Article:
Petraeus does state that al-Qaeda and the Shia death squads (read: Iran) are the biggest short term threats. He lauds al-Anbar province and the fight against AQI recently in Baquba---where we learned much of the leadership fled, being tipped off the US Army was coming. They went to smaller villages in the surrounding area and massacres ensued.

Obviously Petraeus is all they got left. They're throwing the kitchen sink into this surge and the focus on al-Qaeda is a stop gag on the seeping Republican and US populace support. Not at only 30%.

Petraeus is the best the American military has, leadership wise. I mean Tommy Franks, Ricardo Sanchez, and George Casey--not exactly Bradley, Patton, and Eisenhower that bunch.

The Iraqi Army Petraeus trained is again in his words uneven. Not that that is all his fault. And the blueprint for fighting he is using is based on A)much larger force numbers and B)agrarian insurgencies and C)would take 10-15 years which he doesn't have nor does the military have the capacity for nor can American (and global) national security stomach a decade long occupation in the heart of the Arab Middle East.

The latest worry, expressed by Thomas Friedman in the NYTimes, is a sinking feeling that the surge has been a setup for a Rumsfieldian extend the problem to everybody solution set: namely bombing Iran. This has always been my real worry.

If that route is not taken, then draw down will not come quick nor pretty. Tanks, equipment, and the pull back of troops is not an overnight affair. Mistakes in logistics will be made, troops will likely be targeted. Groups opposed will win a psych ops victory (more important than real victories in 21st c. warfare) and use it for further recruiting. The country will split up. There will be death. And something in the range of 75,000 troops or so will still be there by the time the next president is in office.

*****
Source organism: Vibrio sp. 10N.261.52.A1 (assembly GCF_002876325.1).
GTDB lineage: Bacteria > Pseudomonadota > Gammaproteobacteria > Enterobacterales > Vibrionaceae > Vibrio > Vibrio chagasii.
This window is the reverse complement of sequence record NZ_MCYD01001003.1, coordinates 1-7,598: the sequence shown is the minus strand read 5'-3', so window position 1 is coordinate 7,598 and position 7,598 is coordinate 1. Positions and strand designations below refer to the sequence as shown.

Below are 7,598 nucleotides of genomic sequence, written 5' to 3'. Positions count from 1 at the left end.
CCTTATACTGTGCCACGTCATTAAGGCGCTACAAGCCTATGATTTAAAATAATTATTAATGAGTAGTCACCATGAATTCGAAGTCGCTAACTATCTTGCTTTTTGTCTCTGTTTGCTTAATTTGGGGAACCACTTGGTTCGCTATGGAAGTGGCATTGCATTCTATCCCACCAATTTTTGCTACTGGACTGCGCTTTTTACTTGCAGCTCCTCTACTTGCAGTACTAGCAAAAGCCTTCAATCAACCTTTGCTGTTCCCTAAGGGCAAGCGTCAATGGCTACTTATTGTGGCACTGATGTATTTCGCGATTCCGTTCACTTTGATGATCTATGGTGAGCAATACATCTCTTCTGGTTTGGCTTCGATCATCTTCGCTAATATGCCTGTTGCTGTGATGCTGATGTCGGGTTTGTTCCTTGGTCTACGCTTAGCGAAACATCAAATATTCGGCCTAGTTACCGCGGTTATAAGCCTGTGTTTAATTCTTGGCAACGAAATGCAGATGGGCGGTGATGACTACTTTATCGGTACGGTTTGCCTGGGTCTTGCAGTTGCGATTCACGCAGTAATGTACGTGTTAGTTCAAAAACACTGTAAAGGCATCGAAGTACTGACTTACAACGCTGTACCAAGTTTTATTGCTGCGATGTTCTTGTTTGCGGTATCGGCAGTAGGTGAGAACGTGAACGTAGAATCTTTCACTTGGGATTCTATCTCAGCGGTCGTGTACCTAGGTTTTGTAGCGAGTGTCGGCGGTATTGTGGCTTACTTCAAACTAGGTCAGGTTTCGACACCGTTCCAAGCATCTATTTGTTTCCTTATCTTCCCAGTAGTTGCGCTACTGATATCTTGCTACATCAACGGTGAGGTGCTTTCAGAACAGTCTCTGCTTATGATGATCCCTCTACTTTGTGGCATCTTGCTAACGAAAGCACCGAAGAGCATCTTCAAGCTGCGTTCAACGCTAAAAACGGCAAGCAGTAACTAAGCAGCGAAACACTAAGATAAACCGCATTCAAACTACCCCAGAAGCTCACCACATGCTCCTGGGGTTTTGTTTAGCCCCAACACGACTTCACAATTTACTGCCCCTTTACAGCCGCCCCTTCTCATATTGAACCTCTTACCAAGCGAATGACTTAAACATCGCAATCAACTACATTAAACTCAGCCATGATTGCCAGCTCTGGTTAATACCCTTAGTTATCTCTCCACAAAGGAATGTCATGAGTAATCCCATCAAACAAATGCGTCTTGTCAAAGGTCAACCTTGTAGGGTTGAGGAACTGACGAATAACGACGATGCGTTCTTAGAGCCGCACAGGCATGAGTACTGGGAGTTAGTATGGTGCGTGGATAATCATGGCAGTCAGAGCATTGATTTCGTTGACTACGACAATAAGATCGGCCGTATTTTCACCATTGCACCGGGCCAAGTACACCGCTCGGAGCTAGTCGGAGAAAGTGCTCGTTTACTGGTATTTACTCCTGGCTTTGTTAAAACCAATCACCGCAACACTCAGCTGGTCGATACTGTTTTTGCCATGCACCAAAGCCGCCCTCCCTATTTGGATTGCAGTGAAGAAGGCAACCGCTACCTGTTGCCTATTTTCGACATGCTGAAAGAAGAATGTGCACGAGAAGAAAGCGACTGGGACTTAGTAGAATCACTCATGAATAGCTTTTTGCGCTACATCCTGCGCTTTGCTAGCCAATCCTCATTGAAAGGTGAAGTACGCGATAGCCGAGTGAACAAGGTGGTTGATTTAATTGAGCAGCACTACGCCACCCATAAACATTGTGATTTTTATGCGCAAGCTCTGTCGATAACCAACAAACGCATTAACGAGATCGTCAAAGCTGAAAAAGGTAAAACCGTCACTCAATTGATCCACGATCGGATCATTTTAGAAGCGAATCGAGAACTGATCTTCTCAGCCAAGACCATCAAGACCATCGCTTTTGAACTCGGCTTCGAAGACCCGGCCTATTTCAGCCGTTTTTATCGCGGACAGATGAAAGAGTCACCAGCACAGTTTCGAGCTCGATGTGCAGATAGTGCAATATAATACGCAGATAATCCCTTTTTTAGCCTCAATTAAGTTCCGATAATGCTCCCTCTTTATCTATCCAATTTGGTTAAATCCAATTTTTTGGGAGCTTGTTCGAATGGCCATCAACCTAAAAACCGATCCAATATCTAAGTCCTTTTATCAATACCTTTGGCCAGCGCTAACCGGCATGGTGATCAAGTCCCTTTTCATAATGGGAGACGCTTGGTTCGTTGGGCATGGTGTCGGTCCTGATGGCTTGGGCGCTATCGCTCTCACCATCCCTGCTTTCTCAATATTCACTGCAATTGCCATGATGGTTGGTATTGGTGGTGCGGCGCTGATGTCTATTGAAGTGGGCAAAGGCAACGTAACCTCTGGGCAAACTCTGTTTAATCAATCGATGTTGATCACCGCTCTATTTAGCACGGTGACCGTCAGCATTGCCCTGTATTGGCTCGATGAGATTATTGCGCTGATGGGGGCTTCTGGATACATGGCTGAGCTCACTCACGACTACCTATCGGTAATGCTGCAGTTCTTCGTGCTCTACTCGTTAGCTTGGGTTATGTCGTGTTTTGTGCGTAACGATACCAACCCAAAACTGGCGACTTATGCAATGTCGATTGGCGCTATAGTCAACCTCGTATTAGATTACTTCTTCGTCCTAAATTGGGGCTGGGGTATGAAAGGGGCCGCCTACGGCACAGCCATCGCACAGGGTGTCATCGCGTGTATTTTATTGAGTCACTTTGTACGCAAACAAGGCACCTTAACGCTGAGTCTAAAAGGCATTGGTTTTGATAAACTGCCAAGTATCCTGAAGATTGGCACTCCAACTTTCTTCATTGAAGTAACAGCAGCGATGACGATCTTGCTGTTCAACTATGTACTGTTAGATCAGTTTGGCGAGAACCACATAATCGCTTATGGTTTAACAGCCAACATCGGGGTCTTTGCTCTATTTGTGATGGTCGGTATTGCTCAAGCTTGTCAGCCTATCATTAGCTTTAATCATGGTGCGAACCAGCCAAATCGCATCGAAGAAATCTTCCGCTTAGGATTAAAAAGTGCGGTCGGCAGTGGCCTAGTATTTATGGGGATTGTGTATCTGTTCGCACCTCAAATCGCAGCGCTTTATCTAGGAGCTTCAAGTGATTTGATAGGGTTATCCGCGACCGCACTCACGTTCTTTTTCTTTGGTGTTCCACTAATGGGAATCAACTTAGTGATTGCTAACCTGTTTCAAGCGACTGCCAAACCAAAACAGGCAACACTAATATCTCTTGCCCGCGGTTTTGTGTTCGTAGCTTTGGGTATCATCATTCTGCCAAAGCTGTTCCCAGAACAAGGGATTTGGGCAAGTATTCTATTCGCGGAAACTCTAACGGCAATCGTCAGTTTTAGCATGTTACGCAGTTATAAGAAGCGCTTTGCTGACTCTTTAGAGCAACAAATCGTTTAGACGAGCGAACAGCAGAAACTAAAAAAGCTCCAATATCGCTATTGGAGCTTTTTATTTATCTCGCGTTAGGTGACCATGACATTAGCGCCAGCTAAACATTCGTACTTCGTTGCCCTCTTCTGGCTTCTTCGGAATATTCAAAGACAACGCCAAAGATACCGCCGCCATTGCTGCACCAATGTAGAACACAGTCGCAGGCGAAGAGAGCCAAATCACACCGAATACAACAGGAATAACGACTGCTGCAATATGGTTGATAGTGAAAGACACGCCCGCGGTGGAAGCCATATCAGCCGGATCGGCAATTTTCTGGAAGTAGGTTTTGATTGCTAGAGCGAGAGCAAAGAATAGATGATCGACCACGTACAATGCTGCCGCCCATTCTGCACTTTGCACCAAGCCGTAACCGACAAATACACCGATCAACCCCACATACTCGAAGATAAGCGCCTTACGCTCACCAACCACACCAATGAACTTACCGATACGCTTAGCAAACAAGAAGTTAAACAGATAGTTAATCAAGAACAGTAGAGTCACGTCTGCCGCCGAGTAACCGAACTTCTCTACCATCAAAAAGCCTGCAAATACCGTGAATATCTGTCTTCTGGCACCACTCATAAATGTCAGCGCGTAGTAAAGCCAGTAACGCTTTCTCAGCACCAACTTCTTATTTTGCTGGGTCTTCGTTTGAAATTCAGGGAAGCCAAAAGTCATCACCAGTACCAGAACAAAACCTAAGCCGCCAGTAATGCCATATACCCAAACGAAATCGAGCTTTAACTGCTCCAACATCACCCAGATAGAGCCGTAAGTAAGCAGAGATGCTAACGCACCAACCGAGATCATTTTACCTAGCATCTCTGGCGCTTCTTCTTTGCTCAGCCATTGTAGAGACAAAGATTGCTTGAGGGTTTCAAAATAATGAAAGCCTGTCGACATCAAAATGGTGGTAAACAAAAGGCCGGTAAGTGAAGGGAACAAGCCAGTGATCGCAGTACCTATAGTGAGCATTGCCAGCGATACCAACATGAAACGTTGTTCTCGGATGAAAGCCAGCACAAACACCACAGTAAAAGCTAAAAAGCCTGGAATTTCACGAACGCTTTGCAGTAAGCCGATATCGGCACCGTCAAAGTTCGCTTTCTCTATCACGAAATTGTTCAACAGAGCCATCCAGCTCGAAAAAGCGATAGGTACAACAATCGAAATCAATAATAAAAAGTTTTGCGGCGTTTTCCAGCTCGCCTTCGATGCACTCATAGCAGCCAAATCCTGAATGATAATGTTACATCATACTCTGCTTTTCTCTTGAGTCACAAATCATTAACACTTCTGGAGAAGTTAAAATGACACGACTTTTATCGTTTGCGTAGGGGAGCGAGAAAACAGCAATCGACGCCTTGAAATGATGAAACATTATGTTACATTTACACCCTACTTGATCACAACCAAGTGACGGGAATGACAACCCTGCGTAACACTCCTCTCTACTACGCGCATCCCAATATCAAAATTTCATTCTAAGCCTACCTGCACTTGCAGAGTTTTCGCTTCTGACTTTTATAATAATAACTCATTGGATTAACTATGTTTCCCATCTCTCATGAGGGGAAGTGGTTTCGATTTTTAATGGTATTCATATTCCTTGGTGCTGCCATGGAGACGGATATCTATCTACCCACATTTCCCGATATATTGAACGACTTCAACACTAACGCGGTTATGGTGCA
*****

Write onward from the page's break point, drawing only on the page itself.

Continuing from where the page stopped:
What I've come to be angry about is the sanitized nature of the coverage and this (I hate to use this phrase but in this case it is correct) right-wing noise machine about the defeatism of the so-called MSM. There are no body parts on the evening news. You don't see this gruesome story how young men in Iraq are getting tattoos so when they wind up dead in the streets their families will be able to identify their tortured corpses.

None of the politicians are real about this. Bush is in la-la surge-land. Dems like Edwards talk as if you just waltz out and then everything in the world will be ok, as if you cold push a reset button to 9/10/01. Hewitt's strategy for winning is to say we are going to win. And stupid Harry Reid having sleepovers at the Congress to vote on a bill that has no chance of passing, pissing off the Republicans who would actually be with him for a real push (in stages) on the president.

It's going to only be shades of dark from here on out. The only real question is what can be salvaged, what of the good can be conserved (i.e. no war between Kurds and Turks) and what can be prevented (all out Middle East clusterf--k).

The rest is up to God and having to answer for the blood of the innocents.